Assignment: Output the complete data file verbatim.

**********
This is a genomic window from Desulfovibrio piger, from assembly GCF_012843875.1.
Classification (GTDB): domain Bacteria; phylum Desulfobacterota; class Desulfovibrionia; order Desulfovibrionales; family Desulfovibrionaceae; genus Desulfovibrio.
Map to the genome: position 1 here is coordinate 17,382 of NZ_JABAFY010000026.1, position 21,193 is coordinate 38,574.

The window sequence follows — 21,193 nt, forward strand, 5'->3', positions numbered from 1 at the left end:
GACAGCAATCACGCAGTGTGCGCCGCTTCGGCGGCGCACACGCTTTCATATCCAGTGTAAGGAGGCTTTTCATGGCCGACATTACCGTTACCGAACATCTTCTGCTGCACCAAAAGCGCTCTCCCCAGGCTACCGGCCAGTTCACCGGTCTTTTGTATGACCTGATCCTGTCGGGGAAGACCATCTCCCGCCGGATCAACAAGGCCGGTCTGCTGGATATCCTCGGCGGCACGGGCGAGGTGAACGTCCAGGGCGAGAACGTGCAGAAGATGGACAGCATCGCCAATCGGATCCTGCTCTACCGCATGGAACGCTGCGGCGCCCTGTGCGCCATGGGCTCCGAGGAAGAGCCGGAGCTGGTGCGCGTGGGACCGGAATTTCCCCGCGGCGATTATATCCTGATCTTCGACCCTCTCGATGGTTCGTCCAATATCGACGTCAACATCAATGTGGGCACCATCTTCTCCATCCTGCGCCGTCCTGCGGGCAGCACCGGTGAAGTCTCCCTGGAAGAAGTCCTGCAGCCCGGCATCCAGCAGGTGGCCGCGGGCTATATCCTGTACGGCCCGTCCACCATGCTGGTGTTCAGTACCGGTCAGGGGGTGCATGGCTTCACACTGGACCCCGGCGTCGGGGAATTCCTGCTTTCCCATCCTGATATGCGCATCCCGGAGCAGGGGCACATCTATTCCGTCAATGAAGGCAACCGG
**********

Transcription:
This is a genomic window from Desulfovibrio piger, from assembly GCF_012843875.1.
Classification (GTDB): domain Bacteria; phylum Desulfobacterota; class Desulfovibrionia; order Desulfovibrionales; family Desulfovibrionaceae; genus Desulfovibrio.
Map to the genome: position 1 here is coordinate 17,382 of NZ_JABAFY010000026.1, position 21,193 is coordinate 38,574.

The window sequence follows — 21,193 nt, forward strand, 5'->3', positions numbered from 1 at the left end:
GACAGCAATCACGCAGTGTGCGCCGCTTCGGCGGCGCACACGCTTTCATATCCAGTGTAAGGAGGCTTTTCATGGCCGACATTACCGTTACCGAACATCTTCTGCTGCACCAAAAGCGCTCTCCCCAGGCTACCGGCCAGTTCACCGGTCTTTTGTATGACCTGATCCTGTCGGGGAAGACCATCTCCCGCCGGATCAACAAGGCCGGTCTGCTGGATATCCTCGGCGGCACGGGCGAGGTGAACGTCCAGGGCGAGAACGTGCAGAAGATGGACAGCATCGCCAATCGGATCCTGCTCTACCGCATGGAACGCTGCGGCGCCCTGTGCGCCATGGGCTCCGAGGAAGAGCCGGAGCTGGTGCGCGTGGGACCGGAATTTCCCCGCGGCGATTATATCCTGATCTTCGACCCTCTCGATGGTTCGTCCAATATCGACGTCAACATCAATGTGGGCACCATCTTCTCCATCCTGCGCCGTCCTGCGGGCAGCACCGGTGAAGTCTCCCTGGAAGAAGTCCTGCAGCCCGGCATCCAGCAGGTGGCCGCGGGCTATATCCTGTACGGCCCGTCCACCATGCTGGTGTTCAGTACCGGTCAGGGGGTGCATGGCTTCACACTGGACCCCGGCGTCGGGGAATTCCTGCTTTCCCATCCTGATATGCGCATCCCGGAGCAGGGGCACATCTATTCCGTCAATGAAGGCAACCGG